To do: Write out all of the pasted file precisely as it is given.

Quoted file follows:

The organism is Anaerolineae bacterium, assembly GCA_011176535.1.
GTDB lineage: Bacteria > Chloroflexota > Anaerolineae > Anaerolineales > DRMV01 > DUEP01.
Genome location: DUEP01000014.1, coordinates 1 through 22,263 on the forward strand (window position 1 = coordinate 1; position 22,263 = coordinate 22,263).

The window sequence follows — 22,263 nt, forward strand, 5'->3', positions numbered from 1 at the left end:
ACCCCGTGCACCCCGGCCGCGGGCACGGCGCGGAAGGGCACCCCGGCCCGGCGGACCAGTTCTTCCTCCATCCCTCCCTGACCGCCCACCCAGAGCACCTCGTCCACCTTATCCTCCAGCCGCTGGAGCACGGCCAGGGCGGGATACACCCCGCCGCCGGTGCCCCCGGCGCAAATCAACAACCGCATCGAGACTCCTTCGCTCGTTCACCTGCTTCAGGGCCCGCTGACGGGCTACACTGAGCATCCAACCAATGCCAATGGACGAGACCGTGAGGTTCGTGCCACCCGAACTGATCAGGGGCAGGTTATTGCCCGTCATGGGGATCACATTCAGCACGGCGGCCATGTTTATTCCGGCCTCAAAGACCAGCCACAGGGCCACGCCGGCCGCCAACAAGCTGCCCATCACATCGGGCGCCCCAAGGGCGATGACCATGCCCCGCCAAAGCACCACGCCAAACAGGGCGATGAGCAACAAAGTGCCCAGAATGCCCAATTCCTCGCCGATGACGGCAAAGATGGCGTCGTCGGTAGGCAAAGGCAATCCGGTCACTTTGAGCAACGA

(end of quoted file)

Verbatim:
The organism is Anaerolineae bacterium, assembly GCA_011176535.1.
GTDB lineage: Bacteria > Chloroflexota > Anaerolineae > Anaerolineales > DRMV01 > DUEP01.
Genome location: DUEP01000014.1, coordinates 1 through 22,263 on the forward strand (window position 1 = coordinate 1; position 22,263 = coordinate 22,263).

The window sequence follows — 22,263 nt, forward strand, 5'->3', positions numbered from 1 at the left end:
ACCCCGTGCACCCCGGCCGCGGGCACGGCGCGGAAGGGCACCCCGGCCCGGCGGACCAGTTCTTCCTCCATCCCTCCCTGACCGCCCACCCAGAGCACCTCGTCCACCTTATCCTCCAGCCGCTGGAGCACGGCCAGGGCGGGATACACCCCGCCGCCGGTGCCCCCGGCGCAAATCAACAACCGCATCGAGACTCCTTCGCTCGTTCACCTGCTTCAGGGCCCGCTGACGGGCTACACTGAGCATCCAACCAATGCCAATGGACGAGACCGTGAGGTTCGTGCCACCCGAACTGATCAGGGGCAGGTTATTGCCCGTCATGGGGATCACATTCAGCACGGCGGCCATGTTTATTCCGGCCTCAAAGACCAGCCACAGGGCCACGCCGGCCGCCAACAAGCTGCCCATCACATCGGGCGCCCCAAGGGCGATGACCATGCCCCGCCAAAGCACCACGCCAAACAGGGCGATGAGCAACAAAGTGCCCAGAATGCCCAATTCCTCGCCGATGACGGCAAAGATGGCGTCGTCGGTAGGCAAAGGCAATCCGGTCACTTTGAGCAACGA